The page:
One Sunday morning when she was only 15, Julia walked into her parents’ room to tell them she was feeling pain in her hands and feet. Though Julia had always been relatively healthy, these symptoms were a special concern because her father, John, had a rare genetic disease called Fabry disease and he also experienced these symptoms.
Julia’s parents, John and Donna, met when they were just 12 years old. During John’s teenage years, Donna watched as he experienced severe unexplained pain in his hands and feet and developed small dark markings on his skin called angiokeratomas. By the time he was 17, John was referred to a dermatologist who diagnosed him with Fabry disease. Neither John, Donna, or anyone they knew had ever heard of Fabry disease, but as Donna learned more about it she quickly recognized that this was a life-changing diagnosis that would affect both John’s health and many aspects of their relationship and their future.
Donna and John were married in 1975, and he continued to face health challenges including many pain crises and a decline in kidney function. Donna watched as John suffered while at the same time learning to be an advocate for his own health. Following a kidney transplant in 1984, John’s health improved a bit, allowing him to continue to work for many years. During that time, Donna remained dedicated to helping others affected by Fabry disease.
Sadly, in 2004 John collapsed at work and died of a heart attack caused by factors that may have been complicated by Fabry disease. Though she faced a devastating loss, Donna found strength in her commitment to helping others with Fabry disease. She recalled, “The day my husband died, I was at a meeting to talk about opportunities to launch a Fabry advocacy organization in Canada. After he passed, I knew I had to carry on with that mission. Through the early years of the Canadian Fabry Association (CFA), I worked as a board member. I participated in demonstrations, met with health ministers in Ottawa to advocate for reimbursement, and traveled throughout Canada to meet with patients.”
Also coping with the sadness of losing her father, their daughter Julia made the decision to join her mother in the effort to advocate for Fabry disease patients.
“As a person living with Fabry myself, I understood that knowledge is power,” said Julia. “I wanted to help people with Fabry become champions of their own health. Through advocacy, we can help people focus on what they can control, not what they can’t.”
A broader focus on women with Fabry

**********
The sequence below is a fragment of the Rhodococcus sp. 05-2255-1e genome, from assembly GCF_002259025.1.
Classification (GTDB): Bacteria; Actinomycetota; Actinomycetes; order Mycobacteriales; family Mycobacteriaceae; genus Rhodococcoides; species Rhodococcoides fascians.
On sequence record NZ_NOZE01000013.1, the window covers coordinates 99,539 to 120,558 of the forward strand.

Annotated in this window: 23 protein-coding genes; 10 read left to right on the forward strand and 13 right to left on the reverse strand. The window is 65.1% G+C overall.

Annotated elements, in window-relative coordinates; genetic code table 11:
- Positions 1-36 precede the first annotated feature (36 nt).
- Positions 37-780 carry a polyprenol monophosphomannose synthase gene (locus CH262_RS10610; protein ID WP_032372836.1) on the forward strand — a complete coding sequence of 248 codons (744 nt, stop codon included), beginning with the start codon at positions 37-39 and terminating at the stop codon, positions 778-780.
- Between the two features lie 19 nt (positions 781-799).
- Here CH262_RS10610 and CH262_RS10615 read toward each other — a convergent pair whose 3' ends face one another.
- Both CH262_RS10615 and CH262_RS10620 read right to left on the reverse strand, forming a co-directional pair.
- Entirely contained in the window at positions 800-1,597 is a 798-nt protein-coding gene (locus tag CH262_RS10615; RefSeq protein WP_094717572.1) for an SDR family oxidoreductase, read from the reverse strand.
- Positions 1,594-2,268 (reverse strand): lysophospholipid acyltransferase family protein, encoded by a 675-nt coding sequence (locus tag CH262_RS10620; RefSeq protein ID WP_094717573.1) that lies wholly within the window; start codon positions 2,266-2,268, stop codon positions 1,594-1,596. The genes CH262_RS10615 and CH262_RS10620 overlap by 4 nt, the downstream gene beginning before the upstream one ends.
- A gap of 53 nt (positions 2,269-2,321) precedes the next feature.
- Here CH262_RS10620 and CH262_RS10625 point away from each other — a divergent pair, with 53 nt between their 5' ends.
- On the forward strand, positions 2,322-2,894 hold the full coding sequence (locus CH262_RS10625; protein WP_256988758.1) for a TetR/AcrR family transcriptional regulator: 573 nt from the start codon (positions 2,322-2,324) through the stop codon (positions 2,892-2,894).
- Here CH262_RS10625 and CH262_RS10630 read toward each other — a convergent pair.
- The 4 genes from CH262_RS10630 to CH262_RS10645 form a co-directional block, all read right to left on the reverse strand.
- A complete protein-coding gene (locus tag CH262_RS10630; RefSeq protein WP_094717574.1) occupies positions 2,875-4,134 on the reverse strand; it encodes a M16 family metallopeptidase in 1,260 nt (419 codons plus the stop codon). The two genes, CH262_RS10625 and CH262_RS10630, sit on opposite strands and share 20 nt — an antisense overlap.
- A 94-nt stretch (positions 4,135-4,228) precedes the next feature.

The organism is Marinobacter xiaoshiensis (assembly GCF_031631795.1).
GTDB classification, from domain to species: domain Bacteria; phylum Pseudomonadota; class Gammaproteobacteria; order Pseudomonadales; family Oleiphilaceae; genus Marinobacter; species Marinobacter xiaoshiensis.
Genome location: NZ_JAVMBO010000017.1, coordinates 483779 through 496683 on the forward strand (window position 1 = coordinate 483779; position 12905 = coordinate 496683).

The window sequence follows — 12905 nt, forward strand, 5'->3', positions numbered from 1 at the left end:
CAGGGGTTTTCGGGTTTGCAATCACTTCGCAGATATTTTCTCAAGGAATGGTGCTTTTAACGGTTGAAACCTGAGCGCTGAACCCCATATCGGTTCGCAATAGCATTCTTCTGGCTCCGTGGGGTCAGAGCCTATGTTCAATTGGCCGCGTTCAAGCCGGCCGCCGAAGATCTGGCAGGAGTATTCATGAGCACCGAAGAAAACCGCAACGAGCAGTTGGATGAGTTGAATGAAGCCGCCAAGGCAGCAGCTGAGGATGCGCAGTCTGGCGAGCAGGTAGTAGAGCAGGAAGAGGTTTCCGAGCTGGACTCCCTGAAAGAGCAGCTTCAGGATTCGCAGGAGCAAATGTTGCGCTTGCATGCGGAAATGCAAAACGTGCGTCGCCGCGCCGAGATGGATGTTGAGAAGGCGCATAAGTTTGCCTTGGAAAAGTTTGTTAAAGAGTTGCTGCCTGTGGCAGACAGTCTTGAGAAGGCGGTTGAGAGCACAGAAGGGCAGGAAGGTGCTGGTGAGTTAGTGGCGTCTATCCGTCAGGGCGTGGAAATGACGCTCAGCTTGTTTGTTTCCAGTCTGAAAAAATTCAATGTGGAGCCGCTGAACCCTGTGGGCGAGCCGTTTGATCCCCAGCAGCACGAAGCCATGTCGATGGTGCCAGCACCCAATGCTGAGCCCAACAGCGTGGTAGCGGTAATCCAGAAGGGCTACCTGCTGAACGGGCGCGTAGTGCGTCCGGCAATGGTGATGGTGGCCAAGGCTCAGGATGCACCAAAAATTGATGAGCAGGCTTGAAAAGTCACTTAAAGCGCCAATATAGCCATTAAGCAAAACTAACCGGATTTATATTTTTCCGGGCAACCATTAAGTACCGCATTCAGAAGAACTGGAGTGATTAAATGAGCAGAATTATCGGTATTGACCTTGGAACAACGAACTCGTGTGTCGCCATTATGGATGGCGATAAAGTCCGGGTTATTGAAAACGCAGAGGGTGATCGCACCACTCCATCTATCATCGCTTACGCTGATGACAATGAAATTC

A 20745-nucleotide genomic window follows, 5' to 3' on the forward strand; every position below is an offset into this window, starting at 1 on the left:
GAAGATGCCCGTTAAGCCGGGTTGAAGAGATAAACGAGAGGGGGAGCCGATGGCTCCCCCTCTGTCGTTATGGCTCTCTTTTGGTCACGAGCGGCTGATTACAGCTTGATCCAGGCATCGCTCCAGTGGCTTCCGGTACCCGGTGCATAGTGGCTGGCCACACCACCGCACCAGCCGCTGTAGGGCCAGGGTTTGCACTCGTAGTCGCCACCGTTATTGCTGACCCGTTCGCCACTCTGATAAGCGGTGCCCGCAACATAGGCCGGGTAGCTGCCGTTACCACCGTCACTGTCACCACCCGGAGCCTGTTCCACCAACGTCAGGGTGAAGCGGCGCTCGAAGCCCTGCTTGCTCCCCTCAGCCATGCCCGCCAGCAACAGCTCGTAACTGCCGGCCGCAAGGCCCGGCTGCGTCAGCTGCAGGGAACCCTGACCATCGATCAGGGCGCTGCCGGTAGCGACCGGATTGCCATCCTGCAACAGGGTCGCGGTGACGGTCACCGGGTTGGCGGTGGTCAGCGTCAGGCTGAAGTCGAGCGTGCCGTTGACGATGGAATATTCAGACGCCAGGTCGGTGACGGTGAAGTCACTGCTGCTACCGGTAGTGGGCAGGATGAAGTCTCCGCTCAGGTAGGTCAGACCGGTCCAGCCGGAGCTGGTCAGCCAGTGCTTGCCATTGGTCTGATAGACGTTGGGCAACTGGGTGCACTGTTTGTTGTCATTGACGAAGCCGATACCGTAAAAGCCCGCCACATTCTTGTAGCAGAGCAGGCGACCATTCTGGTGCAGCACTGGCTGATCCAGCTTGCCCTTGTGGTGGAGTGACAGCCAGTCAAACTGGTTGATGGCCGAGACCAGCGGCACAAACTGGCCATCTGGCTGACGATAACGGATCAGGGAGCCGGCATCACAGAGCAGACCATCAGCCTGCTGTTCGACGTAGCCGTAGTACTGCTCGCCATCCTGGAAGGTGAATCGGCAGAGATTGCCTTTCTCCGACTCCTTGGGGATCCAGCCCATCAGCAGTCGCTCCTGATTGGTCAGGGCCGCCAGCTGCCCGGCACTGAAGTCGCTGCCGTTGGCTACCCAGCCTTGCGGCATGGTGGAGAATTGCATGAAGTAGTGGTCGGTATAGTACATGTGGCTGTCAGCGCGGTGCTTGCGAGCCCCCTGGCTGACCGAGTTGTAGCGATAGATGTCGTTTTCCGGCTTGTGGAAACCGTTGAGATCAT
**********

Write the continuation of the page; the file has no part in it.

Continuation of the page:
Fabry disease is an inherited disorder that was once thought to affect only males. Females were only considered to be “carriers” because it was believed that they carried the gene for the disorder without developing symptoms. In the past 15 years, knowledge about Fabry disease has increased significantly and now clearly demonstrates that females with Fabry disease can experience a wide range of symptoms..
Recalling her feelings on being told she was a Fabry disease carrier, Julia explained, “I think being diagnosed as a carrier can give women a feeling of the unknown, while for most men with Fabry you know the course of the disease. The unknown can cause feelings of wonder and fear. Many women with Fabry have symptoms but are not taken as seriously.”
To honor John and help others, Donna and Julia have developed and supported materials and other services that address the unique challenges faced by women with Fabry disease. “There is so much more information about Fabry in men. We need to help women build a better understanding of how Fabry disease can affect them and that symptoms can vary widely. For so many women, it is a silent disease,” Donna says.
In the earliest days of the CFA, there were only two patients registered in Canada. Donna recalls the time when efforts to bring patients together were extremely difficult. Today, she is proud that there are more than 500 patients registered, more than half of whom are women. A few years ago, the CFA held the first weekend retreat for women with Fabry, a point of pride for Donna and Julia. “We had a weekend event, but we could have gone on for a week easily,” recalled Donna. “It was emotional and inspiring. We find that women are much more willing to open up and share information. We absolutely need more opportunities for women with Fabry to meet.”
As awareness of the impact of Fabry disease in women continues to expand, Donna and Julia are planning for the future and the opportunity to develop even more resources for women with the disease.
“Information about building a family is a critical need for younger women. After a diagnosis, women want to understand how and if their children will be affected… and they need to be prepared for a lot of guilt if their children do develop Fabry. We also need more information about disease progression in women. It is still difficult for many women to figure out where they fall on the Fabry spectrum,” Julia says.
“Information that focuses on women’s health from childhood to family building to menopause is really important. Women with Fabry disease also really want wellness information– including options like yoga, stress reduction, diet and mindfulness. Our plan is to focus more on the full range of issues that affect women with Fabry at every stage of their lives in the years ahead,” Donna adds.